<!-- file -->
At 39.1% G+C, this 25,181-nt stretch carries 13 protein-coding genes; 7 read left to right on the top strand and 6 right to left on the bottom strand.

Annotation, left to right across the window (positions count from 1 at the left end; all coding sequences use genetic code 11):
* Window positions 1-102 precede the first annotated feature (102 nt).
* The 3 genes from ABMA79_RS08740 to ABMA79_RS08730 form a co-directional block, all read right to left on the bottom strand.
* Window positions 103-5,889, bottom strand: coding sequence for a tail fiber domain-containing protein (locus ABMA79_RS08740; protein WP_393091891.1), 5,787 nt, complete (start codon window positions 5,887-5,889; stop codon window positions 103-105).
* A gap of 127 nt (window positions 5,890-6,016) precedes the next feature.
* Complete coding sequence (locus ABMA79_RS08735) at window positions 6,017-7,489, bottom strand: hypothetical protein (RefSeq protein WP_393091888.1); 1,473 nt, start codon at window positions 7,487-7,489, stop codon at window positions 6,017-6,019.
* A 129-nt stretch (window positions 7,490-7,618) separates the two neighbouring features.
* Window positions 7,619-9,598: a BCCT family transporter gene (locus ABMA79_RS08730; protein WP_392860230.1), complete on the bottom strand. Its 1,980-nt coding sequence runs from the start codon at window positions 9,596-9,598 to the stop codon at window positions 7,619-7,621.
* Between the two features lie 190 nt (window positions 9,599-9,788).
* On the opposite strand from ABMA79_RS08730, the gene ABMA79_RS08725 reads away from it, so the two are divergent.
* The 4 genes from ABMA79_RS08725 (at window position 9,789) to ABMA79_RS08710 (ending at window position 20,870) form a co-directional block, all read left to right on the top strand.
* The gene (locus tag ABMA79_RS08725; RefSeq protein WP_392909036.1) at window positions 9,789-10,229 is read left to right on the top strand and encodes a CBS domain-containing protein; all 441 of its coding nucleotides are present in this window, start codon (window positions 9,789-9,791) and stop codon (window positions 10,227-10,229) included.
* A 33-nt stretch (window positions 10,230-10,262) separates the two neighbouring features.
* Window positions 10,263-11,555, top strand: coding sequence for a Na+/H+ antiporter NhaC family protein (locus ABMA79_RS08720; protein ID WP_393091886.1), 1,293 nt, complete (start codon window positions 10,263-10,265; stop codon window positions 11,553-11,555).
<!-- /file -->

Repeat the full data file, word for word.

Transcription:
At 39.1% G+C, this 25,181-nt stretch carries 13 protein-coding genes; 7 read left to right on the top strand and 6 right to left on the bottom strand.

Annotation, left to right across the window (positions count from 1 at the left end; all coding sequences use genetic code 11):
* Window positions 1-102 precede the first annotated feature (102 nt).
* The 3 genes from ABMA79_RS08740 to ABMA79_RS08730 form a co-directional block, all read right to left on the bottom strand.
* Window positions 103-5,889, bottom strand: coding sequence for a tail fiber domain-containing protein (locus ABMA79_RS08740; protein WP_393091891.1), 5,787 nt, complete (start codon window positions 5,887-5,889; stop codon window positions 103-105).
* A gap of 127 nt (window positions 5,890-6,016) precedes the next feature.
* Complete coding sequence (locus ABMA79_RS08735) at window positions 6,017-7,489, bottom strand: hypothetical protein (RefSeq protein WP_393091888.1); 1,473 nt, start codon at window positions 7,487-7,489, stop codon at window positions 6,017-6,019.
* A 129-nt stretch (window positions 7,490-7,618) separates the two neighbouring features.
* Window positions 7,619-9,598: a BCCT family transporter gene (locus ABMA79_RS08730; protein WP_392860230.1), complete on the bottom strand. Its 1,980-nt coding sequence runs from the start codon at window positions 9,596-9,598 to the stop codon at window positions 7,619-7,621.
* Between the two features lie 190 nt (window positions 9,599-9,788).
* On the opposite strand from ABMA79_RS08730, the gene ABMA79_RS08725 reads away from it, so the two are divergent.
* The 4 genes from ABMA79_RS08725 (at window position 9,789) to ABMA79_RS08710 (ending at window position 20,870) form a co-directional block, all read left to right on the top strand.
* The gene (locus tag ABMA79_RS08725; RefSeq protein WP_392909036.1) at window positions 9,789-10,229 is read left to right on the top strand and encodes a CBS domain-containing protein; all 441 of its coding nucleotides are present in this window, start codon (window positions 9,789-9,791) and stop codon (window positions 10,227-10,229) included.
* A 33-nt stretch (window positions 10,230-10,262) separates the two neighbouring features.
* Window positions 10,263-11,555, top strand: coding sequence for a Na+/H+ antiporter NhaC family protein (locus ABMA79_RS08720; protein ID WP_393091886.1), 1,293 nt, complete (start codon window positions 10,263-10,265; stop codon window positions 11,553-11,555).